9. a b c K. D. Gordon, P. G. Pérez-González, K. A. Misselt, E. J. Murphy, G. J. Bendo, F. Walter, M. D. Thornley, R. C. Kennicutt, Jr., G. H. Rieke, C. W. Engelbracht, J.-D. T. Smith, A. Alonso-Herrero, P. N. Appleton, D. Calzetti, D. A. Dale, B. T. Draine, D. T. Frayer, G. Helou, J. L. Hinz, D. C. Hines, D. M. Kelly, J. E. Morrison, J. Muzerolle, M. W. Regfan, J. A. Stansberry, S. R. Stolovy, L. J. Storrie-Lombardi, K. Y. L. Su, E. T. Young (2004). "Spatially Resolved Ultraviolet, Hα, Infrared, and Radio Star Formation in M81". Astrophysical Journal Supplement Series 154: 215–221. doi:10.1086/422714. http://adsabs.harvard.edu/abs/2004ApJS..154..215G. 
  10. a b P. G. Pérez-González, R. C. Kennicutt, Jr., K. D. Gordon, K. A. Misselt, A. Gil de Paz, C. W. Engelbracht, G. H. Rieke, G. J. Bendo, L. Bianchi, S. Bossier, D. Calzetti, D. A. Dale, B. T. Draine, T. H. Jarrett, D. Hollenbach, M. K. M. Prescott (2006). "Ultraviolet through Far-Infrared Spatially Resolved Analysis of the Recent Star Formation in M81 (NGC 3031)". Astrophysical Journal 648: 987–1006. doi:10.1086/506196. http://adsabs.harvard.edu/abs/2006ApJ...648..987P. 
  11. "NASA/IPAC Extragalactic Database". Results for extended name search on NGC 3031. http://nedwww.ipac.caltech.edu/. Retrieved 2007-02-27. 
  12. J. Ripero, F. Garcia, D. Rodriguez, P. Pujol, A. V. Filippenko, R. R. Treffers, Y. Paik, M. Davis, D. Schlegel, F. D. A. Hartwick, D. D. Balam, D. Zurek, R. M. Robb, P. Garnavich, B. A. Hong (1993). "Supernova 1993J in NGC 3031". IAU Circular 5731. http://adsabs.harvard.edu/abs/1993IAUC.5731....1R. 
  13. a b c B. P. Schmidt, R. P. Kirshner, R. G. Eastman, R. Grashuis, I. dell'Antonio, N. Caldwell, C. Foltz, J. P. Huchra, A. A. E. Milone (1993). "The unusual supernova SN1993J in the galaxy M81". Nature 364: 600–602. doi:10.1038/364600a0. http://adsabs.harvard.edu/abs/1993Natur.364..600S. 
  14. a b c A. V. Filippenko, T. Matheson, L. C. Ho (1993). "The "Type IIb" Supernova 1993J in M81: A Close Relative of Type Ib Supernovae". Astrophysical Journal Letters 415: L103–L106. doi:10.1086/187043. http://adsabs.harvard.edu/abs/1993ApJ...415L.103F.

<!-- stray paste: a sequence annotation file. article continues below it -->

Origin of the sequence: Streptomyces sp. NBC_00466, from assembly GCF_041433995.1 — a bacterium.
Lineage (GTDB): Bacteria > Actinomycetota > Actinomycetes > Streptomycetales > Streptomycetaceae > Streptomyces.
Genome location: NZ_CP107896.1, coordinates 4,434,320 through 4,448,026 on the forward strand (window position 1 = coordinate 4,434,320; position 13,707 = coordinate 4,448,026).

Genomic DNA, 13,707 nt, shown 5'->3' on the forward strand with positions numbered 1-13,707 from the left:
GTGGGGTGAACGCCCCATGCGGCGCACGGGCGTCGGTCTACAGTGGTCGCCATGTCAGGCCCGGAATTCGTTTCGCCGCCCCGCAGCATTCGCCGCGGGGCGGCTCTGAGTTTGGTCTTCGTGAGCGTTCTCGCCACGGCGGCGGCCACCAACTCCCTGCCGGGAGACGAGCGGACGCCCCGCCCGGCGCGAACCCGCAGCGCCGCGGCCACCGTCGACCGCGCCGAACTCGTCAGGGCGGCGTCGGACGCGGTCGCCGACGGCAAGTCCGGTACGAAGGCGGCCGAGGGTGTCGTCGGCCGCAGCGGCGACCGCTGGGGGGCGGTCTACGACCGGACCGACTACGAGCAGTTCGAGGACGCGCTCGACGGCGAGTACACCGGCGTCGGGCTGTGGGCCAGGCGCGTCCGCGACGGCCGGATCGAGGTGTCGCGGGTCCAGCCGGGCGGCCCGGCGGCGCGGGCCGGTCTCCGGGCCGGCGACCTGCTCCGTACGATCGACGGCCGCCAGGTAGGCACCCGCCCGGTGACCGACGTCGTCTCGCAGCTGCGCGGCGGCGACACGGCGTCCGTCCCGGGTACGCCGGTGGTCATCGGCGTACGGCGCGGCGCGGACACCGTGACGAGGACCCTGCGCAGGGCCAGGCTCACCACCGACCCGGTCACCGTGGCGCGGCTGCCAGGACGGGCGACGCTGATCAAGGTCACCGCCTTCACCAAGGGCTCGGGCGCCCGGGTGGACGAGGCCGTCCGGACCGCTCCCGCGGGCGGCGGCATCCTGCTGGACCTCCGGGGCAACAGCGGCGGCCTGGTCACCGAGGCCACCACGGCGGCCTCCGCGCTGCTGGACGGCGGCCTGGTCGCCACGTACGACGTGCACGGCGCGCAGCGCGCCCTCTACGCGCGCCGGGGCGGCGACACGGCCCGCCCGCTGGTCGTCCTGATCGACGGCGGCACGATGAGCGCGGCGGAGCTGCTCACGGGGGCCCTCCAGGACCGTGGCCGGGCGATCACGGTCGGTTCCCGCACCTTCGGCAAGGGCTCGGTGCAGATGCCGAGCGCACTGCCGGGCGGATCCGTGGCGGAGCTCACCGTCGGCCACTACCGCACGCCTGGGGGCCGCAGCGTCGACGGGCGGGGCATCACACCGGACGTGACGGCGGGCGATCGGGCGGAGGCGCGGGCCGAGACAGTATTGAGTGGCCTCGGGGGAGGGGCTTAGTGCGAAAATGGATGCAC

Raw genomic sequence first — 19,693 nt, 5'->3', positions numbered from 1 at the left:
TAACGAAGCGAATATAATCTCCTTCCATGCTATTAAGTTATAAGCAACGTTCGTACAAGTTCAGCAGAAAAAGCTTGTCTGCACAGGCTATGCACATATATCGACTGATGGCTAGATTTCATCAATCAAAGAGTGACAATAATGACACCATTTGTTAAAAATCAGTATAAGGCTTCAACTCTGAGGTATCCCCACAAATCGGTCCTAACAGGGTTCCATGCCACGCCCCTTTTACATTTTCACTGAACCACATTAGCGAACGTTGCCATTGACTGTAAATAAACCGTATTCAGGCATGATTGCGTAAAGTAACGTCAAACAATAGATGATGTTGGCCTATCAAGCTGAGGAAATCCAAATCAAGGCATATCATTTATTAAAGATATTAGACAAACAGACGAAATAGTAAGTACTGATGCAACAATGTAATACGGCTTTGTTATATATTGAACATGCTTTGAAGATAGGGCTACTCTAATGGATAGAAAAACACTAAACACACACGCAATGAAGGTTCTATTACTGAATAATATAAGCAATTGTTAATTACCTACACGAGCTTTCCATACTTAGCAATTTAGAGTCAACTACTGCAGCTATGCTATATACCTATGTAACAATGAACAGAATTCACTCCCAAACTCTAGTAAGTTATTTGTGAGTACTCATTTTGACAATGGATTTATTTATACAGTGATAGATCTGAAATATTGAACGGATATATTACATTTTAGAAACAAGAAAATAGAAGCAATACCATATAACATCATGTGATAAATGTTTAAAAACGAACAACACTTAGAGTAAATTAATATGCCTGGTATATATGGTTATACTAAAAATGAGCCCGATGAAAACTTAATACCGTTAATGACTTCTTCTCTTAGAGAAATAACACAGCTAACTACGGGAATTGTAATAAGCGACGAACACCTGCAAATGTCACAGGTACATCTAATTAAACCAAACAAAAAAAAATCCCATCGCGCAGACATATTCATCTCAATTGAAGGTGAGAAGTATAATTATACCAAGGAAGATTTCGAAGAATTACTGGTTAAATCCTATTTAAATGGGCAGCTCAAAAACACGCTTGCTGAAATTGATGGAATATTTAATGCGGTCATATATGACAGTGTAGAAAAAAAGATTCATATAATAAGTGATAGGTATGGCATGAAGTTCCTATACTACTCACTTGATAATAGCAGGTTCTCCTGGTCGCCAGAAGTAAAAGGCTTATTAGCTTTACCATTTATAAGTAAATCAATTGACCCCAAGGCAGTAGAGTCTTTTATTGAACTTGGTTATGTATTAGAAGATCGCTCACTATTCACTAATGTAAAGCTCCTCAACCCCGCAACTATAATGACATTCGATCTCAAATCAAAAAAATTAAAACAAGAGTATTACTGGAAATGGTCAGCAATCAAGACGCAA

15. P. J. Benson, W. Herbst, J. J> Salzer, G. Vinton, G. J. Hanson, S. J. Ratcliff, P. F. Winkler, D. M. Elmegreen, F. Chromey, C. Strom, T. J. Balonek, B. G. Elmegreen (1994). "Light curves of SN 1993J from the Keck Northeast Astronomy Consortium". Astronomical Journal 107: 1453–1460. doi:10.1086/116958. http://adsabs.harvard.edu/abs/1994AJ....107.1453B. 
  16. J. C. Wheeler, E. Barker, R. Benjamin, J. Boisseau, A. Clocchiatti, G. de Vaucouleurs, N. Gaffney, R. P. Harkness, A. M. Khokhlov, D. F. Lester, B. J> Smith, V. V. Smith, J. Tomkin (1993). "Early Observations of SN 1993J in M81 at McDonald Observatory". Astrophysical Journal 417: L71–L74. doi:10.1086/187097. http://adsabs.harvard.edu/abs/1993ApJ...417L..71W. 
  17. M. W. Richmond, R. R. Treffers, A. V. Filippenko, Y. Palik, B. Leibundgut, E. Schulman, C. V. Cox (1994). "UBVRI photometry of SN 1993J in M81: The first 120 days". Astronomical Journal 107: 1022–1040. doi:10.1086/116915. http://adsabs.harvard.edu/abs/1994AJ....107.1022R. 
  18. A. V. Filippenko, T. Matheson, A. J. Barth (1994). "The peculiar type II supernova 1993J in M81: Transition to the nebular phase". Astronomical Journal 108: 2220–2225. doi:10.1086/117234. http://adsabs.harvard.edu/abs/1994AJ....108.2220F. 
  19. a b I. D. Karachentsev (2005). "The Local Group and Other Neighboring Galaxy Groups". Astronomical Journal 129: 178–188. doi:10.1086/426368. http://adsabs.harvard.edu/abs/2005AJ....129..178K. 
  20. a b c M. S. Yun, P. T. P. Ho, K. Y. Lo (1994). "A high-resolution image of atomic hydrogen in the M81 group of galaxies". Nature 372: 530–532. doi:10.1038/372530a0. http://adsabs.harvard.edu/abs/1994Natur.372..530Y. 
  21. a b c D. J. Eicher (1988). The Universe from Your Backyard. Cambridge: Cambridge University Press. ISBN 0-521-36299-7. 

M82

Messier 82
M82 Chandra HST Spitzer.jpg
A combined Hubble/Spitzer/Chandra image of M 82.
Credit: w:NASA/w:JPL-Caltech/STScI/CXC/UofA/w:ESA/AURA/JHU.
Observation data (w:J2000 epoch)
Constellation w:Ursa Major
Right ascension 09h 55m 52.2s[1]
Declination +69° 40′ 47″[1]
Redshift 203 ± 4 km/s[1]
Distance 11.5 ± 0.8 Mly (3.5 ± 0.3 Mpc)[2]
Type I0[1]
Apparent dimensions (V) 11′.2 × 4′.3[1]
Apparent magnitude (V) 9.3[1]
Notable features Edge on starburst galaxy
Other designations
NGC 3034, UGC 5322, Arp 337, Cigar Galaxy, PGC 28655[1]

Messier 82 (also known as NGC 3034 or the Cigar Galaxy) is the prototype[3] nearby w:starburst galaxy about 12 million w:light-years away in the w:constellation w:Ursa Major. The starburst galaxy is five times as bright as the whole w:Milky Way and one hundred times as bright as our galaxy's center.[3]